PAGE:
so yesterday Krugman had a thought provoking analysis of the whole bailout / moral hazard issue involved in the subprime crisis, arguing that in the US a taxpayer funded bailout of the financial system is as good as inevitable. And it got me thinking - how can we prevent these kinds of financial meltdowns, which in the end have a huge opportunity cost borne by society as a whole, from happening in the first place?
I mean, every 10 or 20 years or so, it seems as if financial markets suffer from a collective amnesia, whereby they forget how bad things were as a result of the last crisis (e.g. the US Savings and Loans Crisis in the 1980s), and go absolutely nuts in the chase for the easy buck. This, combined with their apparent belief during these episodes that the laws of financial gravity have been suspended - that returns can only go to heaven and that the good times will roll forever - seems to be a recurring recipe for disaster.
Whose fault is it - the shonky financial analysts and brokers who recommend / trade these dodgy products? I mean, obviously not all financial analysts and brokers are wheeling and dealing, but there must be at least a 'few bad apples'. For an example of 'brilliant' financial advice, check out this gem from CNBC stock analyst Jim Cramer in relation to Bear Stearns:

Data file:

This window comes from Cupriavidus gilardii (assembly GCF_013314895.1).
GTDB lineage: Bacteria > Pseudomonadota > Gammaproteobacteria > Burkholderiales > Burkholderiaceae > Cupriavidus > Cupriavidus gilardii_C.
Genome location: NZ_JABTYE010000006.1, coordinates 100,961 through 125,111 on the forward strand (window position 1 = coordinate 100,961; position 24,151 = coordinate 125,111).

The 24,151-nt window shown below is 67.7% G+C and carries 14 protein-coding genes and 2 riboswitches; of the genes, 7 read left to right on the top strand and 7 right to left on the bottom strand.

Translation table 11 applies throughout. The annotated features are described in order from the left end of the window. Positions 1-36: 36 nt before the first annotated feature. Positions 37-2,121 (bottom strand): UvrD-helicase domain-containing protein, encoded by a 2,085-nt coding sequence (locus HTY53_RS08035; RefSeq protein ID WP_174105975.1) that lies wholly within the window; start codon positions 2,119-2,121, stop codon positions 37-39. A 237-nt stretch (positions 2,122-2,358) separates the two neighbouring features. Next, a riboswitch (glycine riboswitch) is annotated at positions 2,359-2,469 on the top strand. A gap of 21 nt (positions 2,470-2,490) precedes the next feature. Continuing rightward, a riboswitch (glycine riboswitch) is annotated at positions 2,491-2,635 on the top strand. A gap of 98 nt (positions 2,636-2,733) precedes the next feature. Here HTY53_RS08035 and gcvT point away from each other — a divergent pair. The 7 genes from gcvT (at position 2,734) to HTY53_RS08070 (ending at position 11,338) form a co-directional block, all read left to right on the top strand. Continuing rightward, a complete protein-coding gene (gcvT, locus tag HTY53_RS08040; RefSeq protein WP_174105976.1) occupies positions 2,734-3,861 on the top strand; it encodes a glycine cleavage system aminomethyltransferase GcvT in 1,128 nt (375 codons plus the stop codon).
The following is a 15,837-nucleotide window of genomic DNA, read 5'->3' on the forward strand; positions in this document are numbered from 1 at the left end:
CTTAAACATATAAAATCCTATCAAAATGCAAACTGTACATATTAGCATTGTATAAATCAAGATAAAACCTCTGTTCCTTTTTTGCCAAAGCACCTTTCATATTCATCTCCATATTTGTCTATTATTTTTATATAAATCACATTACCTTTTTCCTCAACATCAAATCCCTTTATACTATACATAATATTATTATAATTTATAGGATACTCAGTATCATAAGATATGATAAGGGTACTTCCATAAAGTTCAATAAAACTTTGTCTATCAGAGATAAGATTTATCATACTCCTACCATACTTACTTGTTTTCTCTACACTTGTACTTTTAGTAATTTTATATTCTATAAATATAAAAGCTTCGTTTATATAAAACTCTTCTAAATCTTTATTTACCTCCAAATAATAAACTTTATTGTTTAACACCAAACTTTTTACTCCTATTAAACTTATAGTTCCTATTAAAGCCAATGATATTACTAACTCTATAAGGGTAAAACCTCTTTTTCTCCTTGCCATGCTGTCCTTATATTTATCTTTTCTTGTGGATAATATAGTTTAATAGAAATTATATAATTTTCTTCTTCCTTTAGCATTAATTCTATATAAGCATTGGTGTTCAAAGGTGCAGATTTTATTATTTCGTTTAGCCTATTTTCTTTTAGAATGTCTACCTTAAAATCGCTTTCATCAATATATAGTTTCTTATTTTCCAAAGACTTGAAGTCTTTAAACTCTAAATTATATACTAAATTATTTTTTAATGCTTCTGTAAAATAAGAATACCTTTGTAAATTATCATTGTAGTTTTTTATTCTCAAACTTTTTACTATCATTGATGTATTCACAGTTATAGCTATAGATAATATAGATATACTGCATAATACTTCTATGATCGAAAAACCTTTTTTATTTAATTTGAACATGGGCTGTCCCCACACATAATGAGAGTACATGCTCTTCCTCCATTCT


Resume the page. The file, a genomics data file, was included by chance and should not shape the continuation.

.........and if you missed Cramer going crazy about Bear Sterns and the role of the Fed / Bernanke last year, you can catch it here:
Or is it the fault of policymakers, who create an environment full of perverse incentives, within which these kinds of activities are allowed to flourish? If this is the case, how can we better align incentives to reduce the opportunity for this kind of thing to occur? And surely there is also some kind of responsibility to fully disclose to consumers the insane risks involved in getting mixed up in these dicey deals, that there is a good chance that they could endup on the street when things turn bad?
Or do we simply accept that financial meltdowns are a periodic fact of life and necessary in order to shakeout the markets, episodes of 'creative destruction' a la Schumpeter?
Krugman in his article makes the obvious point that a public bailout is of course preferable than the alternative of standing idly by and watching the financial system implode. But given that prevention has to be better than the cure, surely there has to be a better way to deal with financial meltdowns than simply having the public pick up the tab at the end, when there are plenty more productive uses that the money could be put towards.